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  • Tire Tech 102: Numbers and Ratings

    In the previous course -- Tire Tech 101: Dimensions -- we explained what some of the most common information printed on a tire's sidewall meant.  Now that you've aced that class and are ready to graduate to the big leagues, we're going to look at some of the smaller print on your tires, and also chat a little about tire designations you might see on various websites or in the stores.

    But first, a minor digression:

    Uniform Tire Quality Grading System, or UTQGS

    The United States government established the UTQGS (Uniform Tire Quality Grading System) to assist consumers in understanding -- at least at a basic level -- the quality of the tires they can buy.  It looks at three areas:

    • Treadwear
    • Traction
    • Temperature

    These three areas are graded during safety and inspection tests, and are printed both on the tire's sidewall and on the paper labels affixed to each tire's tread when they are to be sold to consumers, so that you can easily find the information.

    So, digression over, here's where Tire Tech 102 truly begins:

    Tire Ratings

    Tire Ratings


    This is a comparative rating -- usually within brands -- of the useful life of a tire's treads under controlled conditions.  Because one manufacturer may grade something as a 400 (which means it will last twice as long as a tire graded 200) and another manufacturer might grade essentially the same tire as 300 (lasts twice as long as a 150 grade wheel), it's not very useful when comparing tires made by different companies.  And you have to take into account that you probably won't be driving in scientifically controlled conditions, so who knows what kind of elements might reduce tread performance.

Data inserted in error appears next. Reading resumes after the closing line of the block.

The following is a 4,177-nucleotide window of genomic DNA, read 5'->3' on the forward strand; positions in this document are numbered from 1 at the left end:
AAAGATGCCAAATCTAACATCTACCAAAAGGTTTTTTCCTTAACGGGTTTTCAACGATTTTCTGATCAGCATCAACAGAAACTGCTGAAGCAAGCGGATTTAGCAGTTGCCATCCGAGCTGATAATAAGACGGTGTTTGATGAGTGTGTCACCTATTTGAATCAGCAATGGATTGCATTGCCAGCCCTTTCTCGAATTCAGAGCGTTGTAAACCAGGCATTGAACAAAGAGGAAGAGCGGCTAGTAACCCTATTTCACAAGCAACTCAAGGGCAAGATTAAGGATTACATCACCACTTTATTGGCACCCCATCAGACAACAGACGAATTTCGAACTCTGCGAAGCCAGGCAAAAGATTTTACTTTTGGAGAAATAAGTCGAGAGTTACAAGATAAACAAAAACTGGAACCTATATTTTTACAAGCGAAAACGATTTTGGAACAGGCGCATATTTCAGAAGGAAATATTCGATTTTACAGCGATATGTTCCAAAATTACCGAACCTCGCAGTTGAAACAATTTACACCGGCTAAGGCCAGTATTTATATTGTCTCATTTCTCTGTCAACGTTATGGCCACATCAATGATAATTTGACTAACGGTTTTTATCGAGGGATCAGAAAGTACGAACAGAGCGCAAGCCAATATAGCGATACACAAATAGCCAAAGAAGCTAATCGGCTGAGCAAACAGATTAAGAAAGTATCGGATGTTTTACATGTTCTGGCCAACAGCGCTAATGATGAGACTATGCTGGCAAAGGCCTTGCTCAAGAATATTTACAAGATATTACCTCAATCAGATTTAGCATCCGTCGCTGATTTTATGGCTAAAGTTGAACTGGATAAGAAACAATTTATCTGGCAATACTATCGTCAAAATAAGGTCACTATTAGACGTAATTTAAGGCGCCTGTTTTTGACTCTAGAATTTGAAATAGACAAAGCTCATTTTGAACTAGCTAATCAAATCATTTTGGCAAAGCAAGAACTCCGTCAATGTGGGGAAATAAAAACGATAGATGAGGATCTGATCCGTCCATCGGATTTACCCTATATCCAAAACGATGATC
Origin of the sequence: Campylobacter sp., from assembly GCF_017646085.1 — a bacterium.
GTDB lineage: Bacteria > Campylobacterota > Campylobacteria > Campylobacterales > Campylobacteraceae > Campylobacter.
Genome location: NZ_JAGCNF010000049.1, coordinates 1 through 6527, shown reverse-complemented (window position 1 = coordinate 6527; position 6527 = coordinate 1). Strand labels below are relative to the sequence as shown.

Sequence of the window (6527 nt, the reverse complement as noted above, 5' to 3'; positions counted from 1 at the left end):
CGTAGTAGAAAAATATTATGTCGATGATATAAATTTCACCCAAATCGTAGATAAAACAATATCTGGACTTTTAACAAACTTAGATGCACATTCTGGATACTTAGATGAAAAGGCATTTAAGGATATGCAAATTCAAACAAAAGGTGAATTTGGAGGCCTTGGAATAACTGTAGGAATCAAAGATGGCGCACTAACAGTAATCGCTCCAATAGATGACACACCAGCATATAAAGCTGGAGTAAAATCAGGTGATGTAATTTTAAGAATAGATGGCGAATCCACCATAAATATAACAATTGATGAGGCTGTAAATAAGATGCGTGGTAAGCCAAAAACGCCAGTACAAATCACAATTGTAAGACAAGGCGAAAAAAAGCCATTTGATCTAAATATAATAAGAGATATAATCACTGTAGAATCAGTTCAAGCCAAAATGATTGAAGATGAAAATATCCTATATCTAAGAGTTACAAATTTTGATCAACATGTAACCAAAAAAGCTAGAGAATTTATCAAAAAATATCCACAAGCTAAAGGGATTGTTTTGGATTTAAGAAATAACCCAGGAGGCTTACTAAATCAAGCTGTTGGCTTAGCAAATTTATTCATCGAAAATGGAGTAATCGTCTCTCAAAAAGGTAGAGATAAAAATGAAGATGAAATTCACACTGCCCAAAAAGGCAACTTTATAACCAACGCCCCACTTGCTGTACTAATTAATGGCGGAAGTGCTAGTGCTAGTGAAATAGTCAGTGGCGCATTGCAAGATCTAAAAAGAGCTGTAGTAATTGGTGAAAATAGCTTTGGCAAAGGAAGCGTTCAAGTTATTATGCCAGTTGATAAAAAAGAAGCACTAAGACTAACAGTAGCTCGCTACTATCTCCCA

Tread Depth

    Tread Depth


    Graded AA, A, B, or C (from highest to lowest, respectively), this is a measure of the tire's stopping ability on wet pavement.  This doesn't take into account turning performance or any vehicle-based stopping performance, and is yet another test done under scientifically controlled situations, so it's really just a comparison rating.

    Temperature Resistance

    Resistance to heat and ability to dissipate heat are important  because tires are constantly under friction (which, as any physicist knows, creates heat), and surrounded by even more friction (brakes on wheels, for instance).  The grades from highest to lowest are A, B, and C, with C being the minimum required performance under federal safety standards.

    Other Designations